Throughout the course of art history, self-portraiture has been an irresistible exercise for artists as different as Rembrandt van Rijn in the 17th century and Frida Kahlo in the 20th, two of the genre’s most prolific practitioners. (Rembrandt is said to have created nearly 100, while Kahlo painted 55.) Kahlo, one of Mexico’s great artists, once remarked, “I paint self-portraits because I am so often alone, because I am the person I know best.” Yet, not all artists are solitary. On the following pages, we showcase a collection of self-portraits with a twist: all include a dog. In the artist’s gaze, we look for what lies behind their special genius, and are left to ponder the inscrutable presence of the dog. Does it symbolize the muse, the untamed spirit or devotion? These creative introspections remind us that the “selfie” is not at all a modern phenomenon. Rather—much like our relationship with dogs—it is a continuation of a fascination that dates back centuries.
Robert Arneson, Bob at Rest. 1981
39 x 26 x 12 inches Norton Museum of Art, Purchase,
R.H. Norton Trust, 96.1
© Estate of Robert Arneson / Licensed by VAGA, New York, NY
Robert Arneson (1930–1992) was an American sculptor whose clay monuments to toilets, typewriters and other everyday objects were integral to what became known as the Funk Art Movement. His sculptural self-portraits (including modeling his head on the body of a dog) often parodied the artist’s identity in society.
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Tom Root, Self-Portrait with Alice 1999,
oil on canvas, 24 x 16 inches
Tom Root specializes in portraiture and lives in Tennessee.
Joanna Braithwaite Canine Council - Self Portrait with Dogs in Art. 2010
Oil on canvas, 78.7 inches in diameter.
Collection of the Artist.
“This painting (above) is a self-portrait in which I have surrounded myself with dogs collected from a variety of paintings across art history. I have included dogs extracted from the works of many different artists’ paintings, including Jan van Eyck’s The Betrothal of the Arnolfini and Hogarth’s The Painter and His Pug. Some of the dogs that I’ve portrayed are derived from naïve paintings and early engravings of dogs; others are from paintings by artists like George Stubbs, who painted the pets of his wealthy patrons. At the very top of the painting, I included my own pug— Brains Braithwaite.
Louise Catherine Breslau (1856-1927)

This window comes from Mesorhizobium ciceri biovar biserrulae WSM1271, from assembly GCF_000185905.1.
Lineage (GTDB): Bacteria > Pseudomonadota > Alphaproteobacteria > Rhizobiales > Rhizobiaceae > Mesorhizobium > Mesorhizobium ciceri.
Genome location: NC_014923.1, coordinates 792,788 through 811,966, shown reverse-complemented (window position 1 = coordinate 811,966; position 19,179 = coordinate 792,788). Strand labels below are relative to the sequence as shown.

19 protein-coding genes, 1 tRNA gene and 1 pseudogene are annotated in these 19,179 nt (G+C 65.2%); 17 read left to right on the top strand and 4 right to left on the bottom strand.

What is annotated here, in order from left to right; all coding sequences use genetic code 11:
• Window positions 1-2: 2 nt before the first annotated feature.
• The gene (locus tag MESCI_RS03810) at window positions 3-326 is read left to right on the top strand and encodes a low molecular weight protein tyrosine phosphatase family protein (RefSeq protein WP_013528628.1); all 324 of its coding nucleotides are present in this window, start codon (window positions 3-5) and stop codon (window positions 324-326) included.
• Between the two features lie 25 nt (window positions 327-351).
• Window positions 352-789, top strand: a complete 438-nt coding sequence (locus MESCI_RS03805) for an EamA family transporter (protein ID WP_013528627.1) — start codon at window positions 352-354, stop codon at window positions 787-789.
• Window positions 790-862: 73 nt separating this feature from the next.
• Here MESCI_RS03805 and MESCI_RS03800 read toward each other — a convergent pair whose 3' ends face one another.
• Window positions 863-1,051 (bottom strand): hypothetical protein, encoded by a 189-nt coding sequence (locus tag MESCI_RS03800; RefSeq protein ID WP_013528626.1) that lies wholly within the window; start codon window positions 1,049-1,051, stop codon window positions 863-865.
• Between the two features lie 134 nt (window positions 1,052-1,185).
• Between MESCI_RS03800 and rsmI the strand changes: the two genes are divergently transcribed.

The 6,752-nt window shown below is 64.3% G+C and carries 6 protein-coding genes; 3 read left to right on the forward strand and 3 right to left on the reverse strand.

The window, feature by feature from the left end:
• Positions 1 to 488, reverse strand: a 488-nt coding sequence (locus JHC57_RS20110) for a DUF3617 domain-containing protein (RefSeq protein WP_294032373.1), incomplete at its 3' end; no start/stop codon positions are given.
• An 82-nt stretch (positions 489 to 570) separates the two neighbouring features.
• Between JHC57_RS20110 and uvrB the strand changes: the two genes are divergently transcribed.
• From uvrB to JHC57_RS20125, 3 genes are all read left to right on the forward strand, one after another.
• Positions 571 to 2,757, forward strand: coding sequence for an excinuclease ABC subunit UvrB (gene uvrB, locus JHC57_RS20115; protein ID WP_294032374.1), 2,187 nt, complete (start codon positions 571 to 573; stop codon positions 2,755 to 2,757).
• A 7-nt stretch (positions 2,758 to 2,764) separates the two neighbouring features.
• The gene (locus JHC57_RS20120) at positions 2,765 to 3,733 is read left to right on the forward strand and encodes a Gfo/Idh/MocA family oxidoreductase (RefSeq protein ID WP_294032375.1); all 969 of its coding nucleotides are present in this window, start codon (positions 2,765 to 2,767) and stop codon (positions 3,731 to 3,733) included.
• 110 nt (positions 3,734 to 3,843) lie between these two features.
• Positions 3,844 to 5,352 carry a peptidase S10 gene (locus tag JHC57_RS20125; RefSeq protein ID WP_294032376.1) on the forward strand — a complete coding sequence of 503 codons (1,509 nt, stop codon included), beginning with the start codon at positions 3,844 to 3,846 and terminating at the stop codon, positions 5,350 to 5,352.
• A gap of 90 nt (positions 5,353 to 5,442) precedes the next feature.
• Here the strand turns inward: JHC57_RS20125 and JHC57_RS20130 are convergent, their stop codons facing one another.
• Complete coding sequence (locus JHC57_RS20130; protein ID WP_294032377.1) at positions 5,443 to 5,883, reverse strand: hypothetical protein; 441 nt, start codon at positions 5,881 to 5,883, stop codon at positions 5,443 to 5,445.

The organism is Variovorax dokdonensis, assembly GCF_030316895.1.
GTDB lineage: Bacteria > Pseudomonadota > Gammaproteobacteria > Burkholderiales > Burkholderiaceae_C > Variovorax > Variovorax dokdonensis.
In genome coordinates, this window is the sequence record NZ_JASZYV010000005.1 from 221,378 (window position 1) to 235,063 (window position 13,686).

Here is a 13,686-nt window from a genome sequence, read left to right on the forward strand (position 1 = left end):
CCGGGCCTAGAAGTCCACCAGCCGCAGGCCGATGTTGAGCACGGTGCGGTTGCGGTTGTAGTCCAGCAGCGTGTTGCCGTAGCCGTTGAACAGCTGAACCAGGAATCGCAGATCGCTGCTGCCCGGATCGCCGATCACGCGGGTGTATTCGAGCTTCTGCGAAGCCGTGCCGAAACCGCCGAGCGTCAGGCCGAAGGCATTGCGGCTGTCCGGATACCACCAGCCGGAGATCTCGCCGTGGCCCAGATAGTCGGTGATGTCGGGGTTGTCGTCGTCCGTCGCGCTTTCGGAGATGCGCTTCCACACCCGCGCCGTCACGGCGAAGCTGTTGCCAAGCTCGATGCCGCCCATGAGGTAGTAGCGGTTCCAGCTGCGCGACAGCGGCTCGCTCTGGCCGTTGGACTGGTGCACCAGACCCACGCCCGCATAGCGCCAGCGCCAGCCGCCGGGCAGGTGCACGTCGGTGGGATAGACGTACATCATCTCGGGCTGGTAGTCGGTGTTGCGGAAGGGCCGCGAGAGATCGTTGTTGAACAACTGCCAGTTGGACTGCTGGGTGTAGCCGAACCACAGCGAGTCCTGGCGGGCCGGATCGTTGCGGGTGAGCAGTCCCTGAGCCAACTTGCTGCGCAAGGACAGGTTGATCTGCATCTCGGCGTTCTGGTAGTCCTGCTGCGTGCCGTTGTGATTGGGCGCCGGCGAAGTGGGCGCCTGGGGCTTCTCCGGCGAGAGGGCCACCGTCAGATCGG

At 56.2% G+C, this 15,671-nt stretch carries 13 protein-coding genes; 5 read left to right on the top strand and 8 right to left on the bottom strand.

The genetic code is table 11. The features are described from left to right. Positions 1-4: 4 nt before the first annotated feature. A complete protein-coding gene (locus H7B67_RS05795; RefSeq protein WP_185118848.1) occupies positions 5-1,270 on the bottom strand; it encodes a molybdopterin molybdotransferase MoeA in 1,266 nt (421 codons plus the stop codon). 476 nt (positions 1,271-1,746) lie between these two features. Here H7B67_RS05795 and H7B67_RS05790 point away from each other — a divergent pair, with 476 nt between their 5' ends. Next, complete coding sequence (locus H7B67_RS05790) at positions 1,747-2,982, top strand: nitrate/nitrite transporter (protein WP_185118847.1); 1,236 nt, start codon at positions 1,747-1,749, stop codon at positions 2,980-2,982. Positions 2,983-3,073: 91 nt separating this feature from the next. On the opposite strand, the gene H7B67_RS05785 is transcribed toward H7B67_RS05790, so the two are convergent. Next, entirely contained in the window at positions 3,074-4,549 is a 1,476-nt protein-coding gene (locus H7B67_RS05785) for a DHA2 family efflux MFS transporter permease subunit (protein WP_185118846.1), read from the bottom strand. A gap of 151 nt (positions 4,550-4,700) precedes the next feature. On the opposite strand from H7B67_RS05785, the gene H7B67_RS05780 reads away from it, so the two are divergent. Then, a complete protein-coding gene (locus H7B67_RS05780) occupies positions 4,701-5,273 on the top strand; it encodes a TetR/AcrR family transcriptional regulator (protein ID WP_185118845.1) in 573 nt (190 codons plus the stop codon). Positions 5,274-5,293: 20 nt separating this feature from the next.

Self Portrait (Autoportrait). 1891
Oil on mahogany wood, 18 x 21.5 inches
Louise Catherine Breslau (1856–1927) was born in Munich, grew up in Zurich, and lived and made her artistic career in Paris. A successful Salon painter, Breslau created intimate portraits and domestic scenes that displayed a kinship with those of her friend and colleague, Edgar Degas.
Gordon, Joan, and Rufus in Front of the S.F. Opera House. 1969
Oil on canvas 2 panels: 80 x 31.63 inches; 80 x 60 inches
© The Estate of Joan Brown
Joan Brown (1938–1990) was part of the second-generation Bay Area Figurative Movement. She burst onto the national art scene in 1960 at the age of 22, when— scarcely out of art school—she had her first exhibition in New York City, one of 36 artists included in the Whitney’s “Young Americans” exhibition. Though her technique evolved from the thickly painted, darkly expressionist style of her early career to much lighter, thinly applied enamel works as she matured, her subject matter remained largely autobiographical. Self-portraits, family tableaus, and her many dogs and cats dominated in her work. An avid swimmer and dancer, Brown frequently referenced these activities in her art as well. Often, several of these passions intersected, as in this depiction of Brown and her husband, fellow artist Gordon Cook, on their way to the opera as her dog Rufus looks on.
Self Portrait for Town and Country. 1991
Oil on linen, 54.3 x 78 inches
QUT Art Collection. Donated through the Australian Government’s Cultural Gifts Program by William Robinson, 2011.
Photo: Carl Warner, Courtesy QUT Art Collection
Figurative Expressionist painter William Robinson (b. 1936) is considered one of Australia’s foremost living artists. He is recognized for his unique interpretation of the Australian landscape as well as his whimsical portraits and narrative scenes. William Robinson: Genesis, his first major international exhibition, was on view at the Australian Embassy in Washington, D.C., in 2018.